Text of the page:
Thanks for sharing, and for stopping by the blog. Be safe, have a wonderful weekend, and happy reading!
Asher K. (On My Wishlist)
Comment #12: Saturday, February 19, 2011 at 23:54:15
I have a very long wishlist and I'm reading oldest wishes first. I probably won't get to these books until this time next year.
Comment #13: Saturday, February, 19, 2011 at 22:07:58
Wow! These all look really, really great! I might have to add some of them to my TBR pile soon.
Thanks for stopping by!
Comment #14: Saturday, February 19, 2011 at 23:56:20
That's the good and the bad of this weekly meme.
Comment #15: Saturday, February, 19, 2011 at 23:50:19
Oh yes... Great choices. I especially love Labyrinth! Loved that movie. :)
Comment #16: Saturday, February 19, 2011 at 23:57:35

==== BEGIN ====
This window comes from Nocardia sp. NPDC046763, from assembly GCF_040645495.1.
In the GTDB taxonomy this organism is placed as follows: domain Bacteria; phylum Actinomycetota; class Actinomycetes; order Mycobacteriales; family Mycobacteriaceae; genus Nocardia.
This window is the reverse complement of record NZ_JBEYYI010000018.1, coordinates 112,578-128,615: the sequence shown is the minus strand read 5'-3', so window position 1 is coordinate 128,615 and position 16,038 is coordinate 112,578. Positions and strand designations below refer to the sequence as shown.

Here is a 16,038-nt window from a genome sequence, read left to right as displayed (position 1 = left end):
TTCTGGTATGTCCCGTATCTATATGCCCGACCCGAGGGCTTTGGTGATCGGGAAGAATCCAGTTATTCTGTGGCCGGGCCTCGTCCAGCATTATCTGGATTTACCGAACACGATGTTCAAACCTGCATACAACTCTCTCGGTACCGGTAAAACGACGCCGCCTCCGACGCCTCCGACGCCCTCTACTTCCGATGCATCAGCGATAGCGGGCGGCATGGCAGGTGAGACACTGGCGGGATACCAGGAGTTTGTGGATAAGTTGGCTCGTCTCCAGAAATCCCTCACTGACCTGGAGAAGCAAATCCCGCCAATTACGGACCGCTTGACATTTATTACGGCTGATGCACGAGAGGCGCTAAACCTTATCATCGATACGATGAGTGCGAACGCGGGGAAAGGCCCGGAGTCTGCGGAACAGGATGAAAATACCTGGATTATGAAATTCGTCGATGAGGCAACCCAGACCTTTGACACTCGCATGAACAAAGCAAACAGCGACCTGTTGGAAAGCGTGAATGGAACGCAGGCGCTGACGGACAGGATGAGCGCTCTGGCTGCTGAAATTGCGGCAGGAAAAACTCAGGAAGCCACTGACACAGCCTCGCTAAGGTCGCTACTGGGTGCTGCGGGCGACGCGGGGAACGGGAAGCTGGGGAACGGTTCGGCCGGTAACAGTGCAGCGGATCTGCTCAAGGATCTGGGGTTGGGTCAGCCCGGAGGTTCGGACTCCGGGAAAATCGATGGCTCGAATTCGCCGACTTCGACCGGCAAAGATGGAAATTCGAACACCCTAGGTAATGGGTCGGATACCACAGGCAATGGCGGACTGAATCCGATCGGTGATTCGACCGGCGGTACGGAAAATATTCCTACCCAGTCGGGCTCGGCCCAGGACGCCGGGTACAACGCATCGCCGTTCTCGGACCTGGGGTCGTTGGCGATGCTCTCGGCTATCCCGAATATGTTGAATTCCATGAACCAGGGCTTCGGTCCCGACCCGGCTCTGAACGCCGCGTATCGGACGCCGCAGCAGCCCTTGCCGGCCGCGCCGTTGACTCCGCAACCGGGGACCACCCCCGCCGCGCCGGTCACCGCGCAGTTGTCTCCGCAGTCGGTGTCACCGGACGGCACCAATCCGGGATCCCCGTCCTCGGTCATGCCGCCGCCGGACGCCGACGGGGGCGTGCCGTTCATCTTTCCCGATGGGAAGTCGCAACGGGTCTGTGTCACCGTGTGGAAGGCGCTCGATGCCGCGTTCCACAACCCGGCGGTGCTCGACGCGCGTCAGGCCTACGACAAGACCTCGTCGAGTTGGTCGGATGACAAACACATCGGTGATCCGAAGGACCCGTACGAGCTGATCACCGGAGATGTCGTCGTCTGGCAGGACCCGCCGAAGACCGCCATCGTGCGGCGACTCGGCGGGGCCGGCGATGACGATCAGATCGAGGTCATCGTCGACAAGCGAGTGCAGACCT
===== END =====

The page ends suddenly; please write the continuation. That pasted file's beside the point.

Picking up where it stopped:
It's a fun film. I've probably seen it a hundred times.
Comment #17: Sunday, February, 20, 2011 at 01:31:55
Wow! You have a lot of good stuff on here but I think 13, rue Therese sounds the most interesting. I will be adding it to my TBR.
Thanks for stopping by!!
Comment #18: Saturday, February 19, 2011 at 23:59:13
You're welcome. Maybe we can compare notes on 13 rue Thérèse in the future.
Comment #19: Sunday, February, 20, 2011 at 09:52:18
These all look incredible: especially Still Alice, The Unit and Ceremony. Thanks for stopping by my blog, and I hope you get the books you're wishing for soon!
Comment #20: Thursday, February 24, 2011 at 21:45:35
Thank you. I hope to get to them later this year.